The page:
Thursday, June 17, 2010

So What’s Wrong With Voting for an Unemployed Black Military Veteran (Who's Facing Felony Charges)?

Apparently everything is wrong with it, according to many folks, including leaders in the Democratic Party, members of the media, and Youtubers and commentators throughout the blogosphere. After native South Carolinian Alvin Greene beat Vic Rawl, a well-known former legislator and judge in the state, the Democratic Party flew into an outrage. Immediately, accusations that the Republicans had planted Greene hit the media waves. Now, Vic Rawl and party leaders are suggesting voting machine irregularities may be to blame. See, what’s amazing is that Greene spent very little money and didn’t bother to put out campaign signs or create a website. According to Greene, with the help of his family and friends, he simply called folks and went door to door to average citizens in South Carolina and listened to their thoughts and complaints. What did he hear? That people were fed up with the unemployment situation, that they wanted better healthcare and better education. Rather than seeking to raise dollars, he sought out voters. Oldschool, grassroots campaigning.

Well, both South Carolina’s Democratic Representative Jim Clyburn and the party’s state leader Carol Fowler asked Alvin Greene to withdraw. What are their grounds? They suspect shady origins of the $10,440 Greene paid as a filing fee to the Democratic Party. Greene maintains that the money was two years of savings from his military earnings.

To make matters worse, the man has a felony charge from more than six months ago that has yet to go to court. Of course, the media is treating him as though he is already guilty or has been convicted. The felony charge stems from a case that is dodgy, at best. According to the alleged victim, 19-year old Camille McCoy, while at a campus library at the University of South Carolina, Greene pulled up some sexually obscene images on his computer screen, showed them to her, laughed, and then asked if she’d like to go back to her dorm room with him. Greene will not speak about the case.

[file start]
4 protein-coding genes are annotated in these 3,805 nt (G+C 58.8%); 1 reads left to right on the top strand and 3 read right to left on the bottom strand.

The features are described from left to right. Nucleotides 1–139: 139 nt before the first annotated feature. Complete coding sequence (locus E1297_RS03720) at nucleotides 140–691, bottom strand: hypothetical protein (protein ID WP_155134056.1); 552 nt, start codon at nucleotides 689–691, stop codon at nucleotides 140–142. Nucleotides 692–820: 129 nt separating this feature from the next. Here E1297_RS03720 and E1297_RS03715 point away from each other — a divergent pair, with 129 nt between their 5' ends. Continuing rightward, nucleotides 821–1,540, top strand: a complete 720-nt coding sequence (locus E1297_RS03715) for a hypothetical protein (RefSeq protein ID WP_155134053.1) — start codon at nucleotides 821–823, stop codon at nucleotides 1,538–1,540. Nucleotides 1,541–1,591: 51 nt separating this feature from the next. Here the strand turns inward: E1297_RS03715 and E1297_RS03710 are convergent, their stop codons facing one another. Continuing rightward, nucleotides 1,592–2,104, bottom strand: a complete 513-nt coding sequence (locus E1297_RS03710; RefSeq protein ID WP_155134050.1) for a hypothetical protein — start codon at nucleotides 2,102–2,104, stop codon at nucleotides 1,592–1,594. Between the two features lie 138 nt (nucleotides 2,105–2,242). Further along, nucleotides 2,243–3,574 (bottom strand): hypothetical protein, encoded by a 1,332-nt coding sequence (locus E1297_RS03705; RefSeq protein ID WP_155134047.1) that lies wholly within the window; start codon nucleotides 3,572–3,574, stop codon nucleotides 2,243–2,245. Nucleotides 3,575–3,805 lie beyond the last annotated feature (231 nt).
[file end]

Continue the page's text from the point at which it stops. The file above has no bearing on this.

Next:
So, now that you have all the facts, so to speak, here’s my opinion.

About the alleged crime: personally, I find the scenario creepy, but certainly not warranting a felony charge. I hardly even think a misdemeanor is appropriate in this case.

About his unemployment: so what? In some major U.S. cities, like Detroit, the unemployment rate is as high as 15% and 20% amongst African-Americans. I'd say that makes Greene a pretty typical victim of our recession.

I think that folks are most angry that an everyday, average Joe somehow managed to sneak into the election, which, like all elections, are unofficially reserved for rich and (let’s just be honest) white men with elite educations and no criminal backgrounds. Let’s face it: our Supreme court is dominated largely by Yale and Harvard graduates. Only two justices (one after Kagan is sworn in) are not from one of those universities. For the last twenty years, the White House has been dominated by Yale and Harvard graduates: George H.W. Bush (Yale), Bill Clinton (Yale), George W. Bush (Yale and Harvard), and Barack Obama (Harvard). Greene's Democratic opponent, Vic Rawl, has a law school education. We reserve politics for the wealthy and for those from elite educational backgrounds.

Greene is not uneducated though, having received a bachelor's degree in Political Science from the University of South Carolina in 2000.

But he is, ultimately, the total opposite of those things we've come to expect from our politicians. He's poor, unemployed, black, average. Add to all that his less than clean criminal background, and we can see why the Democrats are so outraged.